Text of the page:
ever wondered what goes on in Nevada's legal brothels? Looking to give your assumptions a jolt? Harvard medical school grad Alexa Albert's awesome study is a must-read.
Brothel is unique because Albert was able to secure the one thing that matters -- access. Looking to prepare a study on condoms, AIDS and prostitution, she lived at Mustang Ranch for seven months, got in tight with the 53 women who work there and expanded her mandate to develop a clear-eyed and empathetic piece that covers all the bases.
Albert gets inside the walls of a brothel (since closed down by the courts because of financial wrongdoing), goes with a rookie to get her licence from the state commission, experiences the lineups where the johns choose up, interviews the women whose bodies are for hire.
And then she does the math. The sex workers make good bucks, an average of about $150,00 a year, but not without paying a price. They're virtually penned within the ranch, forbidden to leave on weekends. Because of the stigma attached to prostitution, the majority are supporting families who can never know how they make their money. And most of them -- and this is a bit of a shocker, given the arguments used to defend brothels -- are still handing their dough to pimps.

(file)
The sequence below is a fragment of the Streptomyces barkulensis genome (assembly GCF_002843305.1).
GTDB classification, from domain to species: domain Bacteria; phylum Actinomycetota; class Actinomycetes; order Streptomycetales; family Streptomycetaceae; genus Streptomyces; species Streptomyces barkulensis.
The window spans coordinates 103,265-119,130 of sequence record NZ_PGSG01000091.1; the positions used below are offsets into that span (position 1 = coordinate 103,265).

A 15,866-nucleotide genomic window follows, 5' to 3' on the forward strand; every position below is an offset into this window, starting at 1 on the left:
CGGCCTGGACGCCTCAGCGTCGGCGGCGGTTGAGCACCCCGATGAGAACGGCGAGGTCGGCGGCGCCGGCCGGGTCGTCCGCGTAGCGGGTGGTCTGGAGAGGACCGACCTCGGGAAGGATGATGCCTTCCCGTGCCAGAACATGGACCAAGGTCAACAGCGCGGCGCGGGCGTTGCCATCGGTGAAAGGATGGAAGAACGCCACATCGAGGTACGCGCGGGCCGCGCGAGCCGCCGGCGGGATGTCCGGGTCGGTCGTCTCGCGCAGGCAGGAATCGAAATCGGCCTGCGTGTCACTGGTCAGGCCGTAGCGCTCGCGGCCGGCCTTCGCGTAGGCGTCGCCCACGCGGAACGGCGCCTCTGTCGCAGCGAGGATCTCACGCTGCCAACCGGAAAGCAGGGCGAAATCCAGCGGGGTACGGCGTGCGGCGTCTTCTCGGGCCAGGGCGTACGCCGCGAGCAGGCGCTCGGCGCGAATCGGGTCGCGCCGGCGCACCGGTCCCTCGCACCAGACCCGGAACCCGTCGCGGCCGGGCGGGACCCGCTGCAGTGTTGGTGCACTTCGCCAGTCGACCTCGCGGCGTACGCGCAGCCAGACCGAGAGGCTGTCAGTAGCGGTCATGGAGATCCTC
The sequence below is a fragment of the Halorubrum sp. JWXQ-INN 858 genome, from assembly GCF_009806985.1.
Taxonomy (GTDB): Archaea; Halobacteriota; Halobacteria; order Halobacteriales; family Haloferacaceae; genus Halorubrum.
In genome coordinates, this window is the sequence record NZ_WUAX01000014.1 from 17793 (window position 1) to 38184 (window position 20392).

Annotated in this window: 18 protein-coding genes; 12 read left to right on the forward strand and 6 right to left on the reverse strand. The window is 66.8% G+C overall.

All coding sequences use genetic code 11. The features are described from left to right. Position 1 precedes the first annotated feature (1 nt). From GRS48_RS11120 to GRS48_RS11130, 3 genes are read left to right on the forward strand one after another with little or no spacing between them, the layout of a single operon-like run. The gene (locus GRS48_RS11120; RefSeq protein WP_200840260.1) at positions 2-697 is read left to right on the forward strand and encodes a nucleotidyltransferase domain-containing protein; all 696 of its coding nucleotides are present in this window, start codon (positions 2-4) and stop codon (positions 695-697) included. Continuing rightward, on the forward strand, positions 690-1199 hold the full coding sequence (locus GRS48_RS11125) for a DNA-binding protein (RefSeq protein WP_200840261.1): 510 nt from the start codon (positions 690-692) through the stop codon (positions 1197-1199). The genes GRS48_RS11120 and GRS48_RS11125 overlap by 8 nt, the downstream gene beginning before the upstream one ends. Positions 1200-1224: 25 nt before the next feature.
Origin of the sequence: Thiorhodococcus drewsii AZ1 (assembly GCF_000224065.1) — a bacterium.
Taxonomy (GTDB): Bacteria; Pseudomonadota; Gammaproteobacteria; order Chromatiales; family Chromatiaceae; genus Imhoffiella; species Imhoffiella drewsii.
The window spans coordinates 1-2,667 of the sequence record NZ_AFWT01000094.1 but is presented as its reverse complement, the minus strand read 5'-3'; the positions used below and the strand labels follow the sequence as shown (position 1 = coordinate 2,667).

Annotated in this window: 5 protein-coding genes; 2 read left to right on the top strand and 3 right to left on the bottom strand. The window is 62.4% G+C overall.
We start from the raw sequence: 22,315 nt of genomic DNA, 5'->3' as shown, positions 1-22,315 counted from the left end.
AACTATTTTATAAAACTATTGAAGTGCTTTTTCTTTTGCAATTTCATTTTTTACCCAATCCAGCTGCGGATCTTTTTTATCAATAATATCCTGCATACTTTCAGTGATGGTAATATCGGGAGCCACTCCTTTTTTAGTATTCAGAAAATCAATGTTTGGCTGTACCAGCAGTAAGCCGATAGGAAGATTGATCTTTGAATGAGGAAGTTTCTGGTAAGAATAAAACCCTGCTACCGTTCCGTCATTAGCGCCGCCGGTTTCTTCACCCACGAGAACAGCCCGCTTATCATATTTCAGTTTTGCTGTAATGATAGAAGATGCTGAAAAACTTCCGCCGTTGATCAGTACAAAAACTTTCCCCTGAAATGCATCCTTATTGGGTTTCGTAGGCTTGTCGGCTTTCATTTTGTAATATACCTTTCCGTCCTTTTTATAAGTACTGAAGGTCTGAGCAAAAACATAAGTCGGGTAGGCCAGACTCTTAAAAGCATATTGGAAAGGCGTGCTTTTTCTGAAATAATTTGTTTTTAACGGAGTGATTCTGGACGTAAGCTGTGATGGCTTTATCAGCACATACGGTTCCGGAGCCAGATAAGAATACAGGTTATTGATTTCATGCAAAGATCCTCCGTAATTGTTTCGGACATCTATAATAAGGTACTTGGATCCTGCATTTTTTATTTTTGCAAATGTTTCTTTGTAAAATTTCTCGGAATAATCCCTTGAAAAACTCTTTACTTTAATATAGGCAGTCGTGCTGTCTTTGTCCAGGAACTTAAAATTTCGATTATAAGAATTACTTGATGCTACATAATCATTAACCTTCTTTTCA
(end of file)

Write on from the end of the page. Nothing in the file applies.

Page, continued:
Albert remains wholly respectful of her subjects. She gives them their own voice, exposes the bigotry of those who put them down and, getting back to her original research, reports that the number of AIDS deaths connected to legalized prostitution is exactly zero.
The issue of sex work is almost always divisive. That's because people have trouble grasping the fact that two things can be true at the same time: prostitution is an exploitative institution, and sex workers have the right to work in safety and dignity. Brothel is proof that Albert gets this. She'll make a good doctor. Too bad she didn't decide to become a journalist.
BROTHEL: MUSTANG RANCH AND ITS WOMEN by Alexa Albert (Random House), 271 pages, $37.95 cloth. Rating: NNNN